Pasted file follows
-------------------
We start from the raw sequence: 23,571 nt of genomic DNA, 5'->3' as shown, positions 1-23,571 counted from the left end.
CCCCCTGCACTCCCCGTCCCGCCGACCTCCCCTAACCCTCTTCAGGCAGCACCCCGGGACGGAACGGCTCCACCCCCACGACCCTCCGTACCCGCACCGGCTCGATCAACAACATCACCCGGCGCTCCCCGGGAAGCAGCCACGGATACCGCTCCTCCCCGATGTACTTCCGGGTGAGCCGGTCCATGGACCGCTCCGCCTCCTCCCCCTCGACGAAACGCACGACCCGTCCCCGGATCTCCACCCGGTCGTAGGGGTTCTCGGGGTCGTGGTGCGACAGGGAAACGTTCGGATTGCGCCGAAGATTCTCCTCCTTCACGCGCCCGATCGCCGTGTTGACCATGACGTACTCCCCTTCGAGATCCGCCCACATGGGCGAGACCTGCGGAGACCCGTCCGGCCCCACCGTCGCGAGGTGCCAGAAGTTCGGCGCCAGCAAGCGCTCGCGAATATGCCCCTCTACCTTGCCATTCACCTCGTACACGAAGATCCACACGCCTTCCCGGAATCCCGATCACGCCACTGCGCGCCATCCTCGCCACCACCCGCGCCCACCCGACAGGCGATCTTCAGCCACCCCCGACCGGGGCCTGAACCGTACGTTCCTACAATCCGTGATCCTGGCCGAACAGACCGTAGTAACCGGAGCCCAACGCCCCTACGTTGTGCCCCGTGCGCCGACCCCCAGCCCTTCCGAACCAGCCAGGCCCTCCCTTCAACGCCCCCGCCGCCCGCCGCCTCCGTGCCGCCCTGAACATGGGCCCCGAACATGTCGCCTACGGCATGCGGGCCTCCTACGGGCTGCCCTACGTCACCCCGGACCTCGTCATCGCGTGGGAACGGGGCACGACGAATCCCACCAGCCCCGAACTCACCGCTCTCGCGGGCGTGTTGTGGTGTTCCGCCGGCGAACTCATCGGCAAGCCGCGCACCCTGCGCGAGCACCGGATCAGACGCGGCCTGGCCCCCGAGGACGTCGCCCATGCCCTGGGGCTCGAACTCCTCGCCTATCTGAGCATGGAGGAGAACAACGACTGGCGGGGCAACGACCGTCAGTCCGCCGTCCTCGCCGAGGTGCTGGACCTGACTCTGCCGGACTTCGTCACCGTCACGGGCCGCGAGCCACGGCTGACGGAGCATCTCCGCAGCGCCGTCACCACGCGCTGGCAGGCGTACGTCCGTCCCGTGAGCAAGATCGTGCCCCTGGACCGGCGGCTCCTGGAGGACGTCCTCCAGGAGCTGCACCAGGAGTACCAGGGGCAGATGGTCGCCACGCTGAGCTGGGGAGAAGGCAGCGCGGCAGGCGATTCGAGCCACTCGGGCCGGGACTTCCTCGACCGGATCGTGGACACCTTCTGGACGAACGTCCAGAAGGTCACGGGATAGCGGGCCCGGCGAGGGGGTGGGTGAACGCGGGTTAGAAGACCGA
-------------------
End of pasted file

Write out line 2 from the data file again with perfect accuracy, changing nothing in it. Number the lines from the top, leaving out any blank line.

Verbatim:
CCCCCTGCACTCCCCGTCCCGCCGACCTCCCCTAACCCTCTTCAGGCAGCACCCCGGGACGGAACGGCTCCACCCCCACGACCCTCCGTACCCGCACCGGCTCGATCAACAACATCACCCGGCGCTCCCCGGGAAGCAGCCACGGATACCGCTCCTCCCCGATGTACTTCCGGGTGAGCCGGTCCATGGACCGCTCCGCCTCCTCCCCCTCGACGAAACGCACGACCCGTCCCCGGATCTCCACCCGGTCGTAGGGGTTCTCGGGGTCGTGGTGCGACAGGGAAACGTTCGGATTGCGCCGAAGATTCTCCTCCTTCACGCGCCCGATCGCCGTGTTGACCATGACGTACTCCCCTTCGAGATCCGCCCACATGGGCGAGACCTGCGGAGACCCGTCCGGCCCCACCGTCGCGAGGTGCCAGAAGTTCGGCGCCAGCAAGCGCTCGCGAATATGCCCCTCTACCTTGCCATTCACCTCGTACACGAAGATCCACACGCCTTCCCGGAATCCCGATCACGCCACTGCGCGCCATCCTCGCCACCACCCGCGCCCACCCGACAGGCGATCTTCAGCCACCCCCGACCGGGGCCTGAACCGTACGTTCCTACAATCCGTGATCCTGGCCGAACAGACCGTAGTAACCGGAGCCCAACGCCCCTACGTTGTGCCCCGTGCGCCGACCCCCAGCCCTTCCGAACCAGCCAGGCCCTCCCTTCAACGCCCCCGCCGCCCGCCGCCTCCGTGCCGCCCTGAACATGGGCCCCGAACATGTCGCCTACGGCATGCGGGCCTCCTACGGGCTGCCCTACGTCACCCCGGACCTCGTCATCGCGTGGGAACGGGGCACGACGAATCCCACCAGCCCCGAACTCACCGCTCTCGCGGGCGTGTTGTGGTGTTCCGCCGGCGAACTCATCGGCAAGCCGCGCACCCTGCGCGAGCACCGGATCAGACGCGGCCTGGCCCCCGAGGACGTCGCCCATGCCCTGGGGCTCGAACTCCTCGCCTATCTGAGCATGGAGGAGAACAACGACTGGCGGGGCAACGACCGTCAGTCCGCCGTCCTCGCCGAGGTGCTGGACCTGACTCTGCCGGACTTCGTCACCGTCACGGGCCGCGAGCCACGGCTGACGGAGCATCTCCGCAGCGCCGTCACCACGCGCTGGCAGGCGTACGTCCGTCCCGTGAGCAAGATCGTGCCCCTGGACCGGCGGCTCCTGGAGGACGTCCTCCAGGAGCTGCACCAGGAGTACCAGGGGCAGATGGTCGCCACGCTGAGCTGGGGAGAAGGCAGCGCGGCAGGCGATTCGAGCCACTCGGGCCGGGACTTCCTCGACCGGATCGTGGACACCTTCTGGACGAACGTCCAGAAGGTCACGGGATAGCGGGCCCGGCGAGGGGGTGGGTGAACGCGGGTTAGAAGACCGA